Block

“So, you’re saying there’s no such thing as writer’s block?”

I tamped out my pipe, refilled it with Dunhill Nightcap, touched the lit match to the aromatic leaf and took a few deep puffs. We were only fifteen minutes into the interview and my mind was already drifting to other things. Then my eyes wandered to the bottle of Macallan 25 the young man had brought, a gift from his publisher, and resigned myself to my fate. There were far worse ways to spend a cold, dreary afternoon.

“Would you like a glass?” I said.

He smiled and shook his head. “Thank you, but no. I’m more of a beer man myself.”

I poured my second shot of the amber ambrosia, savoring the aroma a moment before tilting the glass back oh-so-gently.

“I love a cold beer as well, but it’s a poor substitute for fine scotch.”

A gust of wind shook the windowpane, rain pelting it like ball bearings.

I couldn’t tell if the phone on the table between us was still recording, as the face had gone dark. The interviewer, I had forgotten his name, took no notes; his complete reliance on technology baffled me. Then again, most of the workings of today’s world left me scratching my head.

Waving a cloud of smoke away, I said, “I’m sorry, I’ve completely forgotten your question.”

He shifted forward in his seat, tapping on the stack of books, my books, that he’d brought to the interview.

“We were talking about the staggering volume of work you’ve produced in your thirty-five year career. I counted forty-three novels, seventeen novellas, two-hundred and eleven short stories and at least a hundred articles. I’m not alone in being wowed by your output. I asked if you ever had a moment when a story just wouldn’t come to you and you said there is no such thing as writer’s block. I find that intriguing because I’ve yet to find a writer who hasn’t experienced it at least once in their career.”

“You’re not talking to the right authors,” I said, grinning.

“I’ve interviewed a considerable number.”

I noticed the creeping strands of gray hair at his temples, the very beginnings of crow’s feet when he smiled. Perhaps he wasn’t as young as I’d thought.

I drew on my pipe and said, “A real writer is never blocked. He or she may be lazy, tired, scared, or in the grip of some addiction or flight of fancy, but they’re not writing because they’re unfocused, distracted, not blocked.”

The interviewer crossed his left leg over his right and rested his forearm on his knee. I wondered if it was too late to ask him his name.

“In all these years, you’ve never been too distracted to write?”

“Not once. On the day I had surgery to remove my appendix, I wrote a story on the back of my chart an hour after the anesthesia had worn off.”

“That’s incredible dedication.”

“I prefer to call it necessity.”

“To feed your compulsion?”

“Yes and no.”

“Can you remember the last time you took a day off from writing?”

It took me a moment to think. Ancient history gets harder for me to recall.

“It was the day I received my very first acceptance letter for my book, The Forbidden Forest. There was much celebration that night. A little too much.”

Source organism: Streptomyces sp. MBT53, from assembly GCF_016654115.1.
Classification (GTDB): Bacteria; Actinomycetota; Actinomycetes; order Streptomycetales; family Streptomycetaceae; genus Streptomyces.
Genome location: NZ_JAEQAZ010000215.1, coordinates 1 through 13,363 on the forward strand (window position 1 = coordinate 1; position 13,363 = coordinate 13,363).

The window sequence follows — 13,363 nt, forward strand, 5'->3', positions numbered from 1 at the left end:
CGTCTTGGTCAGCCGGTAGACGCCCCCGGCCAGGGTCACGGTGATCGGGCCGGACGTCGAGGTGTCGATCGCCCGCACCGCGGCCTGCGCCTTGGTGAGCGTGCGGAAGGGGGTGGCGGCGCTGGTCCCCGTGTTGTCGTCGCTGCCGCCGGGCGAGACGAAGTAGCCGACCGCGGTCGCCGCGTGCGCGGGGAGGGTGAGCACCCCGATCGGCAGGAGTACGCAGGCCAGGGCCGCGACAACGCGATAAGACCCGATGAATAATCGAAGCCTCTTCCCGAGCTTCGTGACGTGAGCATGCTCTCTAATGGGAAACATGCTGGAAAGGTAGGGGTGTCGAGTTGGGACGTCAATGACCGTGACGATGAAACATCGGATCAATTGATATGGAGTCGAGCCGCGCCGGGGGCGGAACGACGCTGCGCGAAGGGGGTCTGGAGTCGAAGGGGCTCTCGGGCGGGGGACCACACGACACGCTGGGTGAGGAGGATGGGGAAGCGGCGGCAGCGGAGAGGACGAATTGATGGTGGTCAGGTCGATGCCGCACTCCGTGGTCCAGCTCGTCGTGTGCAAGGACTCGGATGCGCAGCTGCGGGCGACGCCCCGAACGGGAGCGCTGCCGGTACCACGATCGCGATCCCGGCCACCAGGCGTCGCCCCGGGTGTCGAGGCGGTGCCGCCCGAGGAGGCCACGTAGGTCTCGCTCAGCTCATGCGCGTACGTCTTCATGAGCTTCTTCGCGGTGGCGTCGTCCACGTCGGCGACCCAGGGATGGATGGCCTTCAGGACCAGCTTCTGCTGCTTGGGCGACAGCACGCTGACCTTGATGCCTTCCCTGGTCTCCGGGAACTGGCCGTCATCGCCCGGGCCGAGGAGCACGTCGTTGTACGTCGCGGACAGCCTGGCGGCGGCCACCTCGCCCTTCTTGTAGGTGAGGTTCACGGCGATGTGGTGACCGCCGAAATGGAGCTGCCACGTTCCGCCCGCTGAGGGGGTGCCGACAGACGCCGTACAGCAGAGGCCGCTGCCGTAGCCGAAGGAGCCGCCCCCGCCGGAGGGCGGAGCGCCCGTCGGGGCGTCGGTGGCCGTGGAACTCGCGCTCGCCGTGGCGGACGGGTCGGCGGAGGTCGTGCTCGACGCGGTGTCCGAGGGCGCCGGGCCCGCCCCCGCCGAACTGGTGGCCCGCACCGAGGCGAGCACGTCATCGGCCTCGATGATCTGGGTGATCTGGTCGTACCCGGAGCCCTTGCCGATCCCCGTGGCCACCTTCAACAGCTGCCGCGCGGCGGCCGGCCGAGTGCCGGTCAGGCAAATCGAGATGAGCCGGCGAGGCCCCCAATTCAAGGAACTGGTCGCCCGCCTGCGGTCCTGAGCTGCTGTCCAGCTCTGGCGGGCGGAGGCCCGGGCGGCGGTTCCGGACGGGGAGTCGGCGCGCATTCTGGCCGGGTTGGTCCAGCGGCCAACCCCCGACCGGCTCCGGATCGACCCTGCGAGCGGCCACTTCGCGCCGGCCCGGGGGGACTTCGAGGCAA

He settled back into his chair. “I’m going to be honest, I’m envious. I hope to be a novelist some day, but I can’t seem to get the first one across the finish line.”

I downed a third glass of scotch.

“You just don’t have the right muse,” I said.

“Maybe I can borrow yours,” he said affably, with just a hint of a nervous chuckle.

“Oh, you wouldn’t want that. I assure you.”

“If I could have one tenth of your career, I’d die a happy man.”

I set my pipe down and locked eyes with him.

“A muse isn’t just a mystical force from which ideas spring. Some muses can be strict taskmasters. Happiness has nothing to do with it.”

He looked at me with incredulity. “Wait. So you believe that a muse is a real thing?”

“I don’t believe, I know.”

Perhaps it was the scotch. No matter. I’d said it and let it hang heavily in the air between us.

Now he checked to make sure his phone was still recording, hot to have the scoop that America’s bestselling author had lost his mind.

“Do…do you see your muse? Can you talk to her? Or him?”

There was no going back now.

“Yes and yes, and my muse has no gender. At least not in the sense as we would define it.”

He ran his hands through his hair. No doubt his palms were sweaty with anticipation of how much publicity his interview was going to garner.

I drank more Macallan, enough to make me lightheaded, but not too much to hinder the work that needed to be done later. Oh no, that could not happen.

“Can I ask how often you talk to your muse?” His smile looked like a shark’s, circling for the kill.

“Every day.”

“Your muse has given you a constant stream of ideas and inspiration since when?”

I shook my head, relighting my pipe.

“Truth be told, it’s not very big on ideas.”

This rocked him, wiping the shark grin from his face.

“Then…then what does it do?”

I leaned forward, the leather chair creaking, and touched his knobby knee.

“It makes me write.”

“It makes you write?”

“Yes. Every…day.”

“And what if you don’t?”

Now it was my turn to beam like a sly Great White.

“Terrible, terrible things happen.”

There was a ripple in the darkness behind the eager interviewer’s chair.

“You say you’re working on your own novel?” I asked.

His face blanched. “Yes, in fits and starts.”

I sucked on my teeth, releasing trapped scotch from my gums.

“That simply will not do. Not if you were to ‘borrow’ my muse.”

“I don’t understand.”

I filled the void between us with sweet, aromatic smoke.

“And you never will.”

The gray beast sprang from the ether, tearing the man’s jugular with a single swipe. I ducked to avoid the spray of blood – blood I knew my muse would slurp like a starving cat, leaving no trace of the young man behind.

I looked away, unable to watch the ravenous mastication. I grabbed the bottle of scotch and staggered to my study where my typewriter awaited.

It had been a long while since I had written a horror story.

I guess it was fair to say that today, my muse had given me inspiration. Putting a fresh sheet of paper into the Royal typewriter, I began the day’s tale.

“So, you’re saying there’s no such thing as writer’s block?”

I tamped out my pipe, refilled it with Dunhill Nightcap, touched the lit match to the aromatic leaf and took a few deep puffs.

~ Hunter Shea

© Copyright 2017 Hunter Shea. All Rights Reserved

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About Hunter Shea